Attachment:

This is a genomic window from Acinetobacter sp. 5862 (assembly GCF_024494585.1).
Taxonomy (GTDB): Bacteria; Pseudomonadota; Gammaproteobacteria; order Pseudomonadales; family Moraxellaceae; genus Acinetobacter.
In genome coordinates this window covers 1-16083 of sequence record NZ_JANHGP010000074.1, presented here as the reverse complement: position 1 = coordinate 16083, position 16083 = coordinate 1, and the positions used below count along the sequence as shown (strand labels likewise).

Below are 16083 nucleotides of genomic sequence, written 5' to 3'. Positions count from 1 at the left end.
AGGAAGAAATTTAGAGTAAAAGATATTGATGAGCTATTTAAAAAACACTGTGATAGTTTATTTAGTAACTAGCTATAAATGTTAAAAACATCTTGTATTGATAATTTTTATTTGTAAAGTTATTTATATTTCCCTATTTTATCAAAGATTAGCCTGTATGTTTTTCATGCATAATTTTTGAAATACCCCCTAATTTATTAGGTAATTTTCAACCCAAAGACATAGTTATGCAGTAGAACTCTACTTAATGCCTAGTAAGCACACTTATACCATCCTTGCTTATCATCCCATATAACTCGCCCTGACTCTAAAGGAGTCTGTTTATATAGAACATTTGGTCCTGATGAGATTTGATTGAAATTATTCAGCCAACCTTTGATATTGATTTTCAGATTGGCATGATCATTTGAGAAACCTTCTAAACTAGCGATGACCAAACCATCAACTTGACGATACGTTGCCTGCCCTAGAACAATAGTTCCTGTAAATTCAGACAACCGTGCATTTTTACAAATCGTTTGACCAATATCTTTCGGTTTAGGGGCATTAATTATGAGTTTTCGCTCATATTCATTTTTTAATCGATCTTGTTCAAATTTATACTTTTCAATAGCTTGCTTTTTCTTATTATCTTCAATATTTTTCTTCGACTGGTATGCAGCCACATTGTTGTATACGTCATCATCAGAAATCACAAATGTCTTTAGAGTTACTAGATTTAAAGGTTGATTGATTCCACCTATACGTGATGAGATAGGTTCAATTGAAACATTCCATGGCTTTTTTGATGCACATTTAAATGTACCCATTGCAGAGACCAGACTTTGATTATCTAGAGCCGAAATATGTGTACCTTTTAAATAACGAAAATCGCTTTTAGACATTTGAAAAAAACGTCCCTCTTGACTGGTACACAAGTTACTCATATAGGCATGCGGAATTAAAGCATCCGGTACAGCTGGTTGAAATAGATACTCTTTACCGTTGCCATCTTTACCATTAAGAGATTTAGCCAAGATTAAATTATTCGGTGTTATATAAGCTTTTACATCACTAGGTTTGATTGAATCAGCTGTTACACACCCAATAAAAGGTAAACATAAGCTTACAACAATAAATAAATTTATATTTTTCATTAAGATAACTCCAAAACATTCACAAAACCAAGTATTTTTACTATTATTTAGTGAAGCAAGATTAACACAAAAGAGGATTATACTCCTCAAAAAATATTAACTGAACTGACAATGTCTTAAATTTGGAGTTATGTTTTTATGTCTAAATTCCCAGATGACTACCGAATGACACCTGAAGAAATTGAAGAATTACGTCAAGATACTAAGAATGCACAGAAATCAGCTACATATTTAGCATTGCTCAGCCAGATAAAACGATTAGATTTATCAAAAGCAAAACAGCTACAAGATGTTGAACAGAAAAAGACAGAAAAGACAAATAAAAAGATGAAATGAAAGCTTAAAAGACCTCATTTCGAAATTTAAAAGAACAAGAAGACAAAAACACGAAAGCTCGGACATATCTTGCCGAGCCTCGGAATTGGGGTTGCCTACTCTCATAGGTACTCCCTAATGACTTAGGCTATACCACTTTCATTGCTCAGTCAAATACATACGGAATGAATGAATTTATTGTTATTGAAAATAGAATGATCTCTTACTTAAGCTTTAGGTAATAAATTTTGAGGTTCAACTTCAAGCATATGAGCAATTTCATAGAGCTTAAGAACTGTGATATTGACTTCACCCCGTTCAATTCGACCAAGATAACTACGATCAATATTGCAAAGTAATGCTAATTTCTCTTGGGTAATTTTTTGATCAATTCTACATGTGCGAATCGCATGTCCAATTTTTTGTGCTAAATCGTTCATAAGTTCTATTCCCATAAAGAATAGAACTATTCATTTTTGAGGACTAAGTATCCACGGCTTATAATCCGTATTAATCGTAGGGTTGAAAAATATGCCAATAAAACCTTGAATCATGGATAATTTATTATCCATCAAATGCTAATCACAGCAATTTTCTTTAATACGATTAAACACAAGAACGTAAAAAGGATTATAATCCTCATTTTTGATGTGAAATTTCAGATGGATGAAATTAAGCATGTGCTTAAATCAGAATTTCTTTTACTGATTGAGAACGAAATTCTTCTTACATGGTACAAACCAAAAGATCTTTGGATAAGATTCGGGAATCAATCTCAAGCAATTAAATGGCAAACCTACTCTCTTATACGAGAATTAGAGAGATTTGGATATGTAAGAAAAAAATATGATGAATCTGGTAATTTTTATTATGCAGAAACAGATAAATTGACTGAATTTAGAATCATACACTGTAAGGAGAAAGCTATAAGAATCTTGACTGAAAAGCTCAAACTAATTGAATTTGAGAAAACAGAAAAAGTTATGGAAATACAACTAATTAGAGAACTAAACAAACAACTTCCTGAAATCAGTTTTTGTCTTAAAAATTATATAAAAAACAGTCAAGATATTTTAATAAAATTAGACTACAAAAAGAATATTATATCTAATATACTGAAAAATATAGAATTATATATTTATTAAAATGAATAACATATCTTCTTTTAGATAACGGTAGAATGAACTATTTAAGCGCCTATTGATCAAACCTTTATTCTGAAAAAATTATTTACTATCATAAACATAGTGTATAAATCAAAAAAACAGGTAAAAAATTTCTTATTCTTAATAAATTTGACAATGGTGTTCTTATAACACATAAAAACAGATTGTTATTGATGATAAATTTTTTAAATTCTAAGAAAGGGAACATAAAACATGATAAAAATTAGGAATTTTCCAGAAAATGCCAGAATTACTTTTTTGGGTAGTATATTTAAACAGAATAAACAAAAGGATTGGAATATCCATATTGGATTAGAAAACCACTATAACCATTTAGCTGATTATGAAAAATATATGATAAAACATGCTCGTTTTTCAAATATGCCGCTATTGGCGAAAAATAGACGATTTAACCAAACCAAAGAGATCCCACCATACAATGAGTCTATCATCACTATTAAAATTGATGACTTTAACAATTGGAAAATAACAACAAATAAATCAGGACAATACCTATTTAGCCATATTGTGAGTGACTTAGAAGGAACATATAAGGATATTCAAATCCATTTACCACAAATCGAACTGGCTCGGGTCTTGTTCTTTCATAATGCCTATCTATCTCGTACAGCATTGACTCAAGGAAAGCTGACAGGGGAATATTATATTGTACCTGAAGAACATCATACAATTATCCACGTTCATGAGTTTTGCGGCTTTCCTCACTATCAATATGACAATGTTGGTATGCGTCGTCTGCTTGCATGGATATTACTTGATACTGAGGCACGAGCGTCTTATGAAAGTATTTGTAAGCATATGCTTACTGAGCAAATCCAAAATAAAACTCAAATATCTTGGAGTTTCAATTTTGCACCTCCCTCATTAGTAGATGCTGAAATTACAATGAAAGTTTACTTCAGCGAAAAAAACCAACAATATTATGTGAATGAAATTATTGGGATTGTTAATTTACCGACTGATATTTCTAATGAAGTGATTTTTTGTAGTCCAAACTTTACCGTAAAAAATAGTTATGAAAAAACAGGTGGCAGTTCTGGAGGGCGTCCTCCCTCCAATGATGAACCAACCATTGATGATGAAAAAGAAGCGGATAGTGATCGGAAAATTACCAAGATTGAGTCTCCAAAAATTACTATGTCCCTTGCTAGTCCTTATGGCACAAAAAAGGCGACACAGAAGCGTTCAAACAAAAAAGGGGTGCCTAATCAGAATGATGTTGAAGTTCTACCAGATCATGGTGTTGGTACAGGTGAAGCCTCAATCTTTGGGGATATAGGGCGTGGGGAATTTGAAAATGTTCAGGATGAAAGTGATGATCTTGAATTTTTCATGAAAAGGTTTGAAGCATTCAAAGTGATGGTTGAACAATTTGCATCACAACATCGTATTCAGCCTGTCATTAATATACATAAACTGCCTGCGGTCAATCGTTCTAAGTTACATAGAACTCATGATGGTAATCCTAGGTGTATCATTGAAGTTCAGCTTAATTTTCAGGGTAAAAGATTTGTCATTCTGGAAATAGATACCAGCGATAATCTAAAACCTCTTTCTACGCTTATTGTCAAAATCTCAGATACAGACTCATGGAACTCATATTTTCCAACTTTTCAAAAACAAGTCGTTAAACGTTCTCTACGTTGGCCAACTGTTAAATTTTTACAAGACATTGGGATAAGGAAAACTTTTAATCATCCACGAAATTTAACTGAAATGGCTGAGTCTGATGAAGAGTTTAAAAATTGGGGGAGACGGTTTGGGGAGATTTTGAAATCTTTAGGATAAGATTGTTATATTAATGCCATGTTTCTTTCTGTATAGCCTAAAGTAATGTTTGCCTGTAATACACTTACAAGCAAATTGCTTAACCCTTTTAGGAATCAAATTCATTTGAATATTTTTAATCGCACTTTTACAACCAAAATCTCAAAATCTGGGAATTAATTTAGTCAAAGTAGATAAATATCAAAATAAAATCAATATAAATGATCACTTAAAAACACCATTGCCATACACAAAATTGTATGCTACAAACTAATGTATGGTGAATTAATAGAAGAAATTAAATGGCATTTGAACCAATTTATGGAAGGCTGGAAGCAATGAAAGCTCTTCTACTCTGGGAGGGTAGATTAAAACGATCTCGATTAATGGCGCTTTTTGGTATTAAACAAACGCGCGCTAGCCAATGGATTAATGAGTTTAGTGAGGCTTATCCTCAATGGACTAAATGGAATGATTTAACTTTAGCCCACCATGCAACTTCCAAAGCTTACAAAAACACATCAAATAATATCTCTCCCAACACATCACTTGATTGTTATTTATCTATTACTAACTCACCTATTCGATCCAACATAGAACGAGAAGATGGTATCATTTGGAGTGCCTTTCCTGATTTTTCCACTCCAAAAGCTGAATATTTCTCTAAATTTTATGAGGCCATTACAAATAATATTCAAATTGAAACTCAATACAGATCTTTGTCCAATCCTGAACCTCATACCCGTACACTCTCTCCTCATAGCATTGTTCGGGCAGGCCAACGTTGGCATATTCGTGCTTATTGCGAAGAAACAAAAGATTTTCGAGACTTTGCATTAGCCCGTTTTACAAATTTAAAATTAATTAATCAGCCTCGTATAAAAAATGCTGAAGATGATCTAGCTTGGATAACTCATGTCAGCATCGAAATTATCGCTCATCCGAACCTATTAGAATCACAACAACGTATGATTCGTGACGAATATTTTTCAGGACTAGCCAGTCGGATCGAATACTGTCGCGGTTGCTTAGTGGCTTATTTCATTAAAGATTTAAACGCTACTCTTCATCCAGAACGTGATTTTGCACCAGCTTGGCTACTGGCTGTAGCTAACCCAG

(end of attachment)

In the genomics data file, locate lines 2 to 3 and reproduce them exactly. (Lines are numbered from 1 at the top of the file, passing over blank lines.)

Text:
Taxonomy (GTDB): Bacteria; Pseudomonadota; Gammaproteobacteria; order Pseudomonadales; family Moraxellaceae; genus Acinetobacter.
In genome coordinates this window covers 1-16083 of sequence record NZ_JANHGP010000074.1, presented here as the reverse complement: position 1 = coordinate 16083, position 16083 = coordinate 1, and the positions used below count along the sequence as shown (strand labels likewise).